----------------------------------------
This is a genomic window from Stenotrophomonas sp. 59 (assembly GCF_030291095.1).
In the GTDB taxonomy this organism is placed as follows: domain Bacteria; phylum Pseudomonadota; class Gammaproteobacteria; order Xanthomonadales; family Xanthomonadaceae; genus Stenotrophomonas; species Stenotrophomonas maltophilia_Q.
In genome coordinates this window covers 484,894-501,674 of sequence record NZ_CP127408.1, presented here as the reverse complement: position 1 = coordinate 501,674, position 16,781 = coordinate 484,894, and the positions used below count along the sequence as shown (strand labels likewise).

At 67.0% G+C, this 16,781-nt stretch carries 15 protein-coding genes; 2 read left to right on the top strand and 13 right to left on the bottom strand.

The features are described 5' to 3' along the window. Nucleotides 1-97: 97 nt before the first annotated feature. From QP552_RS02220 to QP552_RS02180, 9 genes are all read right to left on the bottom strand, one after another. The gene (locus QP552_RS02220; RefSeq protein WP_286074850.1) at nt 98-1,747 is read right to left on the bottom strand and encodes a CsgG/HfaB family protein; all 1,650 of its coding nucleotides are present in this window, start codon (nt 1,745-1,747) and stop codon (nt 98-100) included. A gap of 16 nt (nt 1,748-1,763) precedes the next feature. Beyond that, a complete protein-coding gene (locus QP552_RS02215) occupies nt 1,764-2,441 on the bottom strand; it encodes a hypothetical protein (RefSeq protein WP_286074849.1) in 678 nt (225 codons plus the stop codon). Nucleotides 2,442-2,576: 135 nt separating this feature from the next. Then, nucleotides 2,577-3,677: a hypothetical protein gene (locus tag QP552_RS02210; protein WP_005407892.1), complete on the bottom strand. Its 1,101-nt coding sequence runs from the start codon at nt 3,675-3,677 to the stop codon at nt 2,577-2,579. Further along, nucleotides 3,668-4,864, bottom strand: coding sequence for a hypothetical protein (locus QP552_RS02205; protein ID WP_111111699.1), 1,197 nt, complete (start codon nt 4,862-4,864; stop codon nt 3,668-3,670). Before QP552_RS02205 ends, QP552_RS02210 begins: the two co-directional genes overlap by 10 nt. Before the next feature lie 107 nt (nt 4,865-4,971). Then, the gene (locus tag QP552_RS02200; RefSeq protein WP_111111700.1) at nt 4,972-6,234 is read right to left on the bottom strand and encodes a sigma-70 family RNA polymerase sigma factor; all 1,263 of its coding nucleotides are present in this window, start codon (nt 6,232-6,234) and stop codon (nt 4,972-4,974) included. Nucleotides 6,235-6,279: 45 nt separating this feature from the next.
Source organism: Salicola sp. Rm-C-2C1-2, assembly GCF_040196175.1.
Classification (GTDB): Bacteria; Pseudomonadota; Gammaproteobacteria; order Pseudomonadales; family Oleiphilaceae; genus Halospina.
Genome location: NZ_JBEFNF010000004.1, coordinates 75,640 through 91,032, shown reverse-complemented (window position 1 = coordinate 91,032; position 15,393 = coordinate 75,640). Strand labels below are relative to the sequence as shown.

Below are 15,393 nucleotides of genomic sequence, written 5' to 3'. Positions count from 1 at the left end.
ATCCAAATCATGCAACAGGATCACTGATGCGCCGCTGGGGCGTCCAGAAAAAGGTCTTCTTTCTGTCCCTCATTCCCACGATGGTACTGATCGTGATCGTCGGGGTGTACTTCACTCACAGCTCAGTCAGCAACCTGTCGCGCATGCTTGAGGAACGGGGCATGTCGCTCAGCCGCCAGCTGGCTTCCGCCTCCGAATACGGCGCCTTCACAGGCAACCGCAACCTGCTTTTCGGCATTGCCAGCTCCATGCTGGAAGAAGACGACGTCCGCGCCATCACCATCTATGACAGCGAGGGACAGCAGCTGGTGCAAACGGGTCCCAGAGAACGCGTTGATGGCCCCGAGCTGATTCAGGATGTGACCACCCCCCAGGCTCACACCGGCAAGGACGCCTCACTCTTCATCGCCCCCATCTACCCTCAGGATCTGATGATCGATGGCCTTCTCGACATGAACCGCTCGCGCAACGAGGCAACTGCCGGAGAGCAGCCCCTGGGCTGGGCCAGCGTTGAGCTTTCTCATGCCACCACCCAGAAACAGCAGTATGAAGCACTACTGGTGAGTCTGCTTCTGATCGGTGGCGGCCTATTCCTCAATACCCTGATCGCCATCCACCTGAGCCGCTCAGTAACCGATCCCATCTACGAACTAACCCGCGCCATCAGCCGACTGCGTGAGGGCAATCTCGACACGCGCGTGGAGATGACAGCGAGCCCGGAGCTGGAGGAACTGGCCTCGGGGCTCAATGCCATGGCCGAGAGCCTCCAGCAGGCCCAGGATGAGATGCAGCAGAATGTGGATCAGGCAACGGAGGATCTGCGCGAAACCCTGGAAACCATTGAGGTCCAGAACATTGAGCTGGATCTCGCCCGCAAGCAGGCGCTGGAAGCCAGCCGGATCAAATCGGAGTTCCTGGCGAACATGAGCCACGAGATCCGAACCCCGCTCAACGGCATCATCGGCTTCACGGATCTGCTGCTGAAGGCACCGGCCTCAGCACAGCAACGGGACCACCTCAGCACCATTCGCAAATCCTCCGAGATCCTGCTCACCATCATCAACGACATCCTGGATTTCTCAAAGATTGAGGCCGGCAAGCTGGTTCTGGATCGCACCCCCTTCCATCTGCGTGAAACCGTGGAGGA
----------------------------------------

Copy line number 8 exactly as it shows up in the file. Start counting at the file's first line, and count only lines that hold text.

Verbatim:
Genome location: NZ_JBEFNF010000004.1, coordinates 75,640 through 91,032, shown reverse-complemented (window position 1 = coordinate 91,032; position 15,393 = coordinate 75,640). Strand labels below are relative to the sequence as shown.